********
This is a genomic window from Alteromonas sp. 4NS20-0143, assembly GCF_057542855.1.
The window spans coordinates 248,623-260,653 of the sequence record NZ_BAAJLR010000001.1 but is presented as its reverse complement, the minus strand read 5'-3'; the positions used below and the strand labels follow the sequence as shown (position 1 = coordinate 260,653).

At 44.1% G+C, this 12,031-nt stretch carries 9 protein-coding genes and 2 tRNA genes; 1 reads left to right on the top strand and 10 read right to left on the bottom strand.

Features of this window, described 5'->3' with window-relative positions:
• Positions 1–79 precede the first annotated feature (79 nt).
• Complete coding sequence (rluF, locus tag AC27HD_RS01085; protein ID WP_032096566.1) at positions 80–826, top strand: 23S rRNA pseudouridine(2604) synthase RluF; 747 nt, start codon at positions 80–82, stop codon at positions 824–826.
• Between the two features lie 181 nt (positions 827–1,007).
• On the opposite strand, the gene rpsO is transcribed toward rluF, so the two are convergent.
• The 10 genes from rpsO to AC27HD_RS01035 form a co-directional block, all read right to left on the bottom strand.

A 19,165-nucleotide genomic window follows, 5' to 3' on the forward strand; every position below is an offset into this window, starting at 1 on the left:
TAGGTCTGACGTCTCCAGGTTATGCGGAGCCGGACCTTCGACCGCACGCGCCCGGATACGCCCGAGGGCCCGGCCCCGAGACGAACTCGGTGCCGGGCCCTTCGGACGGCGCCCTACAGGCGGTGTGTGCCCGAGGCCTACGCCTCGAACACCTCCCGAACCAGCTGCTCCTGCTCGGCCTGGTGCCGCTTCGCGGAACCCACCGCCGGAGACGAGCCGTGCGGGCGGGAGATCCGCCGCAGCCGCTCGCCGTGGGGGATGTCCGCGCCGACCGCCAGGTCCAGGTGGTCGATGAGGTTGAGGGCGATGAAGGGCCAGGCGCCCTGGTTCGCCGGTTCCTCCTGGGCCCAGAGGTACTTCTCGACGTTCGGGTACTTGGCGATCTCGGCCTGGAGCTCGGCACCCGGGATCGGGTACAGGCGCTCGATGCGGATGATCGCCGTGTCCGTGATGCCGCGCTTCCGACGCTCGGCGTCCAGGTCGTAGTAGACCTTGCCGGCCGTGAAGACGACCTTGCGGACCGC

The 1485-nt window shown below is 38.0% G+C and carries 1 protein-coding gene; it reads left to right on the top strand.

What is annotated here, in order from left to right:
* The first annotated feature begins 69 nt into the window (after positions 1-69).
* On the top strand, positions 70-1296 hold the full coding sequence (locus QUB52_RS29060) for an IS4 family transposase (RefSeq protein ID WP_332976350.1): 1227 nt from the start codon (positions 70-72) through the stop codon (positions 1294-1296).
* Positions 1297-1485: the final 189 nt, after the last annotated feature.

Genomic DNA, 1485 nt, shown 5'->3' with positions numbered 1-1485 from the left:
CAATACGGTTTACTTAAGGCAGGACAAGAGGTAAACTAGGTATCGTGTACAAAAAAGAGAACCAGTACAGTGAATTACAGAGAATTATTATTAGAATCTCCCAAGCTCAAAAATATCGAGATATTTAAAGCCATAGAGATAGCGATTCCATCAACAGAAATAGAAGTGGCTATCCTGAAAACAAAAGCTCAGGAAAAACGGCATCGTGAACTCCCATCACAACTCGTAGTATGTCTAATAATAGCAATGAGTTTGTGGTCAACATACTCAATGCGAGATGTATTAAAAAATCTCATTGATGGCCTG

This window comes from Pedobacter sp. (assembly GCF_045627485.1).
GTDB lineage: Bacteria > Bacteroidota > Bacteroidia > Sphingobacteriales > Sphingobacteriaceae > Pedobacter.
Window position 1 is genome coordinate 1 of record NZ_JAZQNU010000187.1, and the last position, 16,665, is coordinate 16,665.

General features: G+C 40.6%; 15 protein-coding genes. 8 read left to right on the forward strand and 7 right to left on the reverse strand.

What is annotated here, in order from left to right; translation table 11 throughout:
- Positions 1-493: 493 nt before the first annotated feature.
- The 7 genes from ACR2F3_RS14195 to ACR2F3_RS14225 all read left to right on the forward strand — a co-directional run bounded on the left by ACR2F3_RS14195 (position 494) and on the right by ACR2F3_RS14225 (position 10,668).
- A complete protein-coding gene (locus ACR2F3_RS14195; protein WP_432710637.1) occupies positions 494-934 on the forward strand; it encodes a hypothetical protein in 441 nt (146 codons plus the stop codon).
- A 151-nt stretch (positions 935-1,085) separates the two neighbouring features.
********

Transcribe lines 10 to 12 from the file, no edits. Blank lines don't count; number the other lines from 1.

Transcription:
A 19,165-nucleotide genomic window follows, 5' to 3' on the forward strand; every position below is an offset into this window, starting at 1 on the left:
TAGGTCTGACGTCTCCAGGTTATGCGGAGCCGGACCTTCGACCGCACGCGCCCGGATACGCCCGAGGGCCCGGCCCCGAGACGAACTCGGTGCCGGGCCCTTCGGACGGCGCCCTACAGGCGGTGTGTGCCCGAGGCCTACGCCTCGAACACCTCCCGAACCAGCTGCTCCTGCTCGGCCTGGTGCCGCTTCGCGGAACCCACCGCCGGAGACGAGCCGTGCGGGCGGGAGATCCGCCGCAGCCGCTCGCCGTGGGGGATGTCCGCGCCGACCGCCAGGTCCAGGTGGTCGATGAGGTTGAGGGCGATGAAGGGCCAGGCGCCCTGGTTCGCCGGTTCCTCCTGGGCCCAGAGGTACTTCTCGACGTTCGGGTACTTGGCGATCTCGGCCTGGAGCTCGGCACCCGGGATCGGGTACAGGCGCTCGATGCGGATGATCGCCGTGTCCGTGATGCCGCGCTTCCGACGCTCGGCGTCCAGGTCGTAGTAGACCTTGCCGGCCGTGAAGACGACCTTGCGGACCGC

The 1485-nt window shown below is 38.0% G+C and carries 1 protein-coding gene; it reads left to right on the top strand.